Archive for the ‘Housman’ Category

Loveliest of trees, the cherry now
Is hung with bloom along the bough,
And stands about the woodland ride
Wearing white for Eastertide.

Now, of my threescore years and ten,
Twenty will not come again,
And take from seventy springs a score,
It only leaves me fifty more.

And since, to look at things in bloom
Fifty springs are little room,
About the woodlands I will go
To see the cherry hung with snow.

There are two trees in front of my across-the-street neighbors that are completely covered in white at the moment.  They are not cherry trees (I have no idea what they are), but the loveliness of them sooths my heart and makes me glad to live where I do, to be alive at this moment seeing the white glowing under the bright sunshine against the blue of the springtime sky.  This poem captures so beautifully the sweet satisfaction and wonder of witnessing something so gratuitously beautiful.  This is part of its enduring charm, and part of why it is consistently included in anthologies and textbooks, making it widely known even in our poetry-phobic world.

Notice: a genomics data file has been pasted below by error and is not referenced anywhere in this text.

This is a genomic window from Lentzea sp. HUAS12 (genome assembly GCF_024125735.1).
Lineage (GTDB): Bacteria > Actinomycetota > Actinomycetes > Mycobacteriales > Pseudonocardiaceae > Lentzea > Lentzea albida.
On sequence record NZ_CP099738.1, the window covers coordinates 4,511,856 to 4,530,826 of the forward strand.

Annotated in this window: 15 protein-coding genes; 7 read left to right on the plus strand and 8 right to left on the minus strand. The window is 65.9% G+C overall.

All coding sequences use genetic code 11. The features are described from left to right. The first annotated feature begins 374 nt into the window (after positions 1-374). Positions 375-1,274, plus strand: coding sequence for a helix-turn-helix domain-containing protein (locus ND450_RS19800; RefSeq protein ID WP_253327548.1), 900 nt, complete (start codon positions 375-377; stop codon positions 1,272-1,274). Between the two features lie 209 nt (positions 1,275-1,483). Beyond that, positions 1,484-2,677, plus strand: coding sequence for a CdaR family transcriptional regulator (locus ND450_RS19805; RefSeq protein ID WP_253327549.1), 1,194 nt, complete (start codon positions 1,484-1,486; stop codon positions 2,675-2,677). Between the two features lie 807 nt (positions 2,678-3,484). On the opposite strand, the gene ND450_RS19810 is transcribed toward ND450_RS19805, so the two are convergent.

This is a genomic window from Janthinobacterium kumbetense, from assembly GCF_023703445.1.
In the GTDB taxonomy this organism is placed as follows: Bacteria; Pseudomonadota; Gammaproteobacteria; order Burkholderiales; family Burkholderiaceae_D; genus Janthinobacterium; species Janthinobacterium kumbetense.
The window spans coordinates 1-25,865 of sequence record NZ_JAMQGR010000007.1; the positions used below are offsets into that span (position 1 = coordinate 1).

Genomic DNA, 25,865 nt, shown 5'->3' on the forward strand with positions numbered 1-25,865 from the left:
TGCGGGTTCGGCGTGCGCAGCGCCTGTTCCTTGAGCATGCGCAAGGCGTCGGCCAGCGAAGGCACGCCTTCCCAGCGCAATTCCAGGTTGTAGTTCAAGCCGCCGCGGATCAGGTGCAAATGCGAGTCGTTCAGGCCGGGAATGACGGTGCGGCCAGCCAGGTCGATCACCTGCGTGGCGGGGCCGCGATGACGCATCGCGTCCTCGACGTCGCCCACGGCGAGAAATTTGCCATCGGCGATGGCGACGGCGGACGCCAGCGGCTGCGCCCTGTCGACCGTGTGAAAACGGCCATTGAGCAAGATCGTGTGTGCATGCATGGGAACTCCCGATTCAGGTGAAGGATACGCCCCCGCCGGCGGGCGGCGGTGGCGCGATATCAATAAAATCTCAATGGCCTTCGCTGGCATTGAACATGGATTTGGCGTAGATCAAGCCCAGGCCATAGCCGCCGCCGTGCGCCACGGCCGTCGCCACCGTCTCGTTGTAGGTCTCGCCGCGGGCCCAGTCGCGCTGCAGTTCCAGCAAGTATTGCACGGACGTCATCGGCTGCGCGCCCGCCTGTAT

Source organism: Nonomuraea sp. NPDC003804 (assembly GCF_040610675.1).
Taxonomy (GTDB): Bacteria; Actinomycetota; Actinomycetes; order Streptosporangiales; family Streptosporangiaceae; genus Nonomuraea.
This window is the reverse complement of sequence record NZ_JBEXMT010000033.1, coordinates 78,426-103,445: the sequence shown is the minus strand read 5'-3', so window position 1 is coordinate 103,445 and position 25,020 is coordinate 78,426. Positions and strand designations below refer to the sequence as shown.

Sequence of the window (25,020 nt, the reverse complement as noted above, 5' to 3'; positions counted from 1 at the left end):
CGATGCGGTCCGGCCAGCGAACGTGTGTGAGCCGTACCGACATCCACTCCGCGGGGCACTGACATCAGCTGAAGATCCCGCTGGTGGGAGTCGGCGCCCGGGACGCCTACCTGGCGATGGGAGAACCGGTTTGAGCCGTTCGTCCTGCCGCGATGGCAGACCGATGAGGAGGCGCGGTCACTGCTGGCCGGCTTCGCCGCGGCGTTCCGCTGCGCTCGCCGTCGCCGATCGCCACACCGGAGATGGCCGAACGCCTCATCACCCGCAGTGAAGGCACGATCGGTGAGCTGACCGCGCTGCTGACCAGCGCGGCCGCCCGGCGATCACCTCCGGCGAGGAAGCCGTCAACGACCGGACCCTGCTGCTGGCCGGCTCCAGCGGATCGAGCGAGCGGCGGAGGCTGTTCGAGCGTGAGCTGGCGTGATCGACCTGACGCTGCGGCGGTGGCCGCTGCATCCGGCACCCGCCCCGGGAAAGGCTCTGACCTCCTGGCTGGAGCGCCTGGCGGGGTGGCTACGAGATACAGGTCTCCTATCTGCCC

This poem is also an example of rhyme done right.  I have read too many poems (and written too many too) in which the rhyme scheme is forced and artificial.  The poem becomes written for the rhyme, rather than the rhyme supporting the poem.  In my opinion conventions like rhyme and meter should be almost invisible.  They should disappear into the poem, reinforcing the theme and structure, but so unobtrusively that it seems that the lines end with a particular word because that is the word it naturally should end with, not because it fits into a rhyme scheme.  For me, that is the mark of a truly successful rhyme scheme, and it awes and impresses me the way a really well-done Lindy swingout only impresses other Lindy dancers.  This poem impresses me no end.


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